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Can Health-care Assistant Training improve the relational care of older people?: (CHAT) A development and feasibility study of a complex intervention

Research output: Book/ReportCommissioned report

Antony Arthur, Clare Aldus, Sophie Sarre, Jill Maben, Heather Wharrad, Justine Schneider, Elaine Argyle, Allan Clark, Fiona Nouri, Caroline Jane Nicholson

Original languageEnglish
PublisherHealth Services Delivery Research
Commissioning bodyNIHR - National Institute for Health Research
Number of pages4
Volume5
Edition10
DOIs
StatePublished - Feb 2017

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Abstract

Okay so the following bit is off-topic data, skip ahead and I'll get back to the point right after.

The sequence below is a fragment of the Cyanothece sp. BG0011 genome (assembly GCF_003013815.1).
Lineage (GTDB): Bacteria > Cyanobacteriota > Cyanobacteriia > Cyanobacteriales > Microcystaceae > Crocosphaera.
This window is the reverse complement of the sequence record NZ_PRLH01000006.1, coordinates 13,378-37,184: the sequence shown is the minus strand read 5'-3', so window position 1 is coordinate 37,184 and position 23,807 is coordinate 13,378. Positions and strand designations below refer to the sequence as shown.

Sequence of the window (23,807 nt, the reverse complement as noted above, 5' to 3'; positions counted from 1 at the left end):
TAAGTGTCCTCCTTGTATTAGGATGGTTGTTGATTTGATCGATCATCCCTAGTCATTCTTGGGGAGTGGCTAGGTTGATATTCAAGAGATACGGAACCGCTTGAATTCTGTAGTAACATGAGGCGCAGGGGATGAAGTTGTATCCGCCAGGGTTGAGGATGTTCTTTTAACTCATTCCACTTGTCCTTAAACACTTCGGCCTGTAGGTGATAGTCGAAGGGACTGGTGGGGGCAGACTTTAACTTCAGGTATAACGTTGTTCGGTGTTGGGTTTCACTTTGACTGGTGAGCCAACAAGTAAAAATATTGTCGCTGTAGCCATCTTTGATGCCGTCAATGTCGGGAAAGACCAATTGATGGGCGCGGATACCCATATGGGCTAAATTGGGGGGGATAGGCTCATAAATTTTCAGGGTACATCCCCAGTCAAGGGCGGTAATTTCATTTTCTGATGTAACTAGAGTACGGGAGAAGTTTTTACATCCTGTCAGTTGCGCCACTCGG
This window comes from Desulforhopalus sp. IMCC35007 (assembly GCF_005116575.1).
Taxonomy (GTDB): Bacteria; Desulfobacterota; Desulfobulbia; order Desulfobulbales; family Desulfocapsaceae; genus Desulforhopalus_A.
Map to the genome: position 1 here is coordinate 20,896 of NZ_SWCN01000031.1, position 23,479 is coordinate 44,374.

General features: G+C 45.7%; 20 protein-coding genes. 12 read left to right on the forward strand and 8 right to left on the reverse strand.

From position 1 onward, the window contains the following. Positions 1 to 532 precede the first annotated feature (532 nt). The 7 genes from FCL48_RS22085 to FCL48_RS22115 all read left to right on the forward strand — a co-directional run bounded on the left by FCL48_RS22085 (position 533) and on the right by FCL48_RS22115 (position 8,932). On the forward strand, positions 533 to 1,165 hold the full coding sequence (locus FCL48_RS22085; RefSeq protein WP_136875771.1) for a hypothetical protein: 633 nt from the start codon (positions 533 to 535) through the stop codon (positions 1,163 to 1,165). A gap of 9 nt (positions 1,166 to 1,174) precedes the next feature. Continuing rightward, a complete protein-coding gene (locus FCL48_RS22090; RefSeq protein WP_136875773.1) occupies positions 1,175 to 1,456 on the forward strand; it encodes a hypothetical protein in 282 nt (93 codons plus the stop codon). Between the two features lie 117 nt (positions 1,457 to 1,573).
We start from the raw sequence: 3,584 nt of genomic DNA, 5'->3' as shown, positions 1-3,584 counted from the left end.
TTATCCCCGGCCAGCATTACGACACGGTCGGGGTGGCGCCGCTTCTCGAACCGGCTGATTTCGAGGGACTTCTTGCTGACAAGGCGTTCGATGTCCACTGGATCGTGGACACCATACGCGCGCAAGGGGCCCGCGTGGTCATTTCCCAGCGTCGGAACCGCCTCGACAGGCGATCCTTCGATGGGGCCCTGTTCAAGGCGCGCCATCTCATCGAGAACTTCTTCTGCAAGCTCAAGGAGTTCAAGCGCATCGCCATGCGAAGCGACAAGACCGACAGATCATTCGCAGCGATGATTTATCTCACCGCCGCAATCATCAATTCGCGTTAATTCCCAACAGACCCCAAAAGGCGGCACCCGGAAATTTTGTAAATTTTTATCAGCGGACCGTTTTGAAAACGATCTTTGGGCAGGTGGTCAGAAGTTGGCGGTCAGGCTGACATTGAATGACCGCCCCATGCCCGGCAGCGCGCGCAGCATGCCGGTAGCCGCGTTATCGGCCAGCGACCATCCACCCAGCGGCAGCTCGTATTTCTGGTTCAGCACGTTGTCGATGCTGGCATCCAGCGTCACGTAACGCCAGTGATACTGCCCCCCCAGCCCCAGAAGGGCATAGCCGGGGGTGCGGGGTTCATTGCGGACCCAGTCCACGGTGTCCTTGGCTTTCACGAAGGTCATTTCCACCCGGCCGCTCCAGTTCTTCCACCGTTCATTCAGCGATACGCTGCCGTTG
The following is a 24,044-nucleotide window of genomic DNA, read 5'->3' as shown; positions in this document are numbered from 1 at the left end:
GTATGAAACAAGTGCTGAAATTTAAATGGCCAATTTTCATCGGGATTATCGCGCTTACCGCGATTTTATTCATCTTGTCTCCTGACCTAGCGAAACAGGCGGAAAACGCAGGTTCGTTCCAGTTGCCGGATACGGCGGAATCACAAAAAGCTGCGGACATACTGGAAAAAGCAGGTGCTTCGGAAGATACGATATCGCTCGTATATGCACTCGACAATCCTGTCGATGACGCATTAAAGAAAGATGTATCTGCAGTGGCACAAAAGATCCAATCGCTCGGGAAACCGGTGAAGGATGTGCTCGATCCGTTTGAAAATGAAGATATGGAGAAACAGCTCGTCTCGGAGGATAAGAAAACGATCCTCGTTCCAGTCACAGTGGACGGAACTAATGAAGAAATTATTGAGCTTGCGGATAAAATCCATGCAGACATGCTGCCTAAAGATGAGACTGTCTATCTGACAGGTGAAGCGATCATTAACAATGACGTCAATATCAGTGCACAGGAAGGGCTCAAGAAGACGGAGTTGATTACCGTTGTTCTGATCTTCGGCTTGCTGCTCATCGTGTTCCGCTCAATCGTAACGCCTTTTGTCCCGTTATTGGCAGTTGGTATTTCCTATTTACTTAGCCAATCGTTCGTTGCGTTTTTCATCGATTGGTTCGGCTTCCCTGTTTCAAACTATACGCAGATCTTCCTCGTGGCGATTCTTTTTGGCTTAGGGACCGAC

Health-care assistants (HCAs) provide much of the direct care to older people in hospital. Relational care is a term that describes elements of care such as respectful communication, maintaining dignity and polite forms of address. We set out to design a training course for HCAs to improve the relational care of older people. To understand what training is currently given to HCAs, we conducted a telephone survey of acute NHS hospitals in England. To establish what older people, HCAs and other staff who work with HCAs believe should be included in HCA training, we undertook group interviews with older people and individual interviews with HCAs and other staff. We found existing training to be highly variable, and focused on new rather than existing staff, with relational care not given a high priority. We produced Older People’s Shoes, a training package designed to get HCAs to consider ways to get to know older people and understand the challenges that older patients face. To see whether or not we could formally test this new training for HCAs, we conducted a small experiment in which six wards from three hospitals were allocated the training and six wards were not. We wanted to see whether or not wards, HCAs and older patients would take part in the study and whether or not we could obtain the information needed to measure any difference the training might make. We successfully recruited wards, HCAs and patients. We concluded that a larger study would be possible, but changes would be needed to capture sufficient information (data).

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